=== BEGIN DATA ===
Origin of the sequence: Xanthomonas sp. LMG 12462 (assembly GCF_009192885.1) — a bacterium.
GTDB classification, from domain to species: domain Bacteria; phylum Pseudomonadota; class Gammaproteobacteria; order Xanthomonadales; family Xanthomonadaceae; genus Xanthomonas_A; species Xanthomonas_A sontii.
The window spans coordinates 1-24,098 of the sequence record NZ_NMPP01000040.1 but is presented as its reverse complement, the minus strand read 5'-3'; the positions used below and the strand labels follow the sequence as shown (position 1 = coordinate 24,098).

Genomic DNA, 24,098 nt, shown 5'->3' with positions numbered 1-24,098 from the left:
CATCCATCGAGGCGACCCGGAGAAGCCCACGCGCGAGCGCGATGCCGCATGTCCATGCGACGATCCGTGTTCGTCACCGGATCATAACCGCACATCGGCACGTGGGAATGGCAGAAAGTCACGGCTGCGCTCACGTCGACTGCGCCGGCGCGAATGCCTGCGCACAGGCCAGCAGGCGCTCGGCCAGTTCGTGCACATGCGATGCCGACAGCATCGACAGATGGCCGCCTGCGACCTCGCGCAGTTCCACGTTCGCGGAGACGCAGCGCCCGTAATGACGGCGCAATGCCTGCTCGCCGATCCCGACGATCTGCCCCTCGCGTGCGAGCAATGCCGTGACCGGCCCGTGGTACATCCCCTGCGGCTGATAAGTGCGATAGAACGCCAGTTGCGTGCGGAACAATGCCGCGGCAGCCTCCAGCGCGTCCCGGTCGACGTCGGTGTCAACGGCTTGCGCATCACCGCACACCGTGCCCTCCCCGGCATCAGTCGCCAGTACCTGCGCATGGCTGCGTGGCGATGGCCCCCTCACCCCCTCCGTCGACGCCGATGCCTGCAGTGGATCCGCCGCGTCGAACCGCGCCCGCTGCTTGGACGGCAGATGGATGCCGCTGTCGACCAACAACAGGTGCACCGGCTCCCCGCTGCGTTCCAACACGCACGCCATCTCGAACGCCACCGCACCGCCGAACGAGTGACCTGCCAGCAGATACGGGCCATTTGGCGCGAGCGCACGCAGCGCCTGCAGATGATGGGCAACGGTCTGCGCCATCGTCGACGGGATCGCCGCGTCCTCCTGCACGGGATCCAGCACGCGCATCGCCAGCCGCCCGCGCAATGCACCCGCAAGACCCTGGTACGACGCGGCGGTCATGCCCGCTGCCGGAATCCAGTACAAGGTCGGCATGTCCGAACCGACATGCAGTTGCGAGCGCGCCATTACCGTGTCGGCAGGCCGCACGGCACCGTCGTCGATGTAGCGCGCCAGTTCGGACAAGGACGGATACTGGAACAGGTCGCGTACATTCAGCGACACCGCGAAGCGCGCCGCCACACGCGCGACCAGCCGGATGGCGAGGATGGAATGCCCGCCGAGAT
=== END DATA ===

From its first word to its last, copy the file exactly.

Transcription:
Origin of the sequence: Xanthomonas sp. LMG 12462 (assembly GCF_009192885.1) — a bacterium.
GTDB classification, from domain to species: domain Bacteria; phylum Pseudomonadota; class Gammaproteobacteria; order Xanthomonadales; family Xanthomonadaceae; genus Xanthomonas_A; species Xanthomonas_A sontii.
The window spans coordinates 1-24,098 of the sequence record NZ_NMPP01000040.1 but is presented as its reverse complement, the minus strand read 5'-3'; the positions used below and the strand labels follow the sequence as shown (position 1 = coordinate 24,098).

Genomic DNA, 24,098 nt, shown 5'->3' with positions numbered 1-24,098 from the left:
CATCCATCGAGGCGACCCGGAGAAGCCCACGCGCGAGCGCGATGCCGCATGTCCATGCGACGATCCGTGTTCGTCACCGGATCATAACCGCACATCGGCACGTGGGAATGGCAGAAAGTCACGGCTGCGCTCACGTCGACTGCGCCGGCGCGAATGCCTGCGCACAGGCCAGCAGGCGCTCGGCCAGTTCGTGCACATGCGATGCCGACAGCATCGACAGATGGCCGCCTGCGACCTCGCGCAGTTCCACGTTCGCGGAGACGCAGCGCCCGTAATGACGGCGCAATGCCTGCTCGCCGATCCCGACGATCTGCCCCTCGCGTGCGAGCAATGCCGTGACCGGCCCGTGGTACATCCCCTGCGGCTGATAAGTGCGATAGAACGCCAGTTGCGTGCGGAACAATGCCGCGGCAGCCTCCAGCGCGTCCCGGTCGACGTCGGTGTCAACGGCTTGCGCATCACCGCACACCGTGCCCTCCCCGGCATCAGTCGCCAGTACCTGCGCATGGCTGCGTGGCGATGGCCCCCTCACCCCCTCCGTCGACGCCGATGCCTGCAGTGGATCCGCCGCGTCGAACCGCGCCCGCTGCTTGGACGGCAGATGGATGCCGCTGTCGACCAACAACAGGTGCACCGGCTCCCCGCTGCGTTCCAACACGCACGCCATCTCGAACGCCACCGCACCGCCGAACGAGTGACCTGCCAGCAGATACGGGCCATTTGGCGCGAGCGCACGCAGCGCCTGCAGATGATGGGCAACGGTCTGCGCCATCGTCGACGGGATCGCCGCGTCCTCCTGCACGGGATCCAGCACGCGCATCGCCAGCCGCCCGCGCAATGCACCCGCAAGACCCTGGTACGACGCGGCGGTCATGCCCGCTGCCGGAATCCAGTACAAGGTCGGCATGTCCGAACCGACATGCAGTTGCGAGCGCGCCATTACCGTGTCGGCAGGCCGCACGGCACCGTCGTCGATGTAGCGCGCCAGTTCGGACAAGGACGGATACTGGAACAGGTCGCGTACATTCAGCGACACCGCGAAGCGCGCCGCCACACGCGCGACCAGCCGGATGGCGAGGATGGAATGCCCGCCGAGAT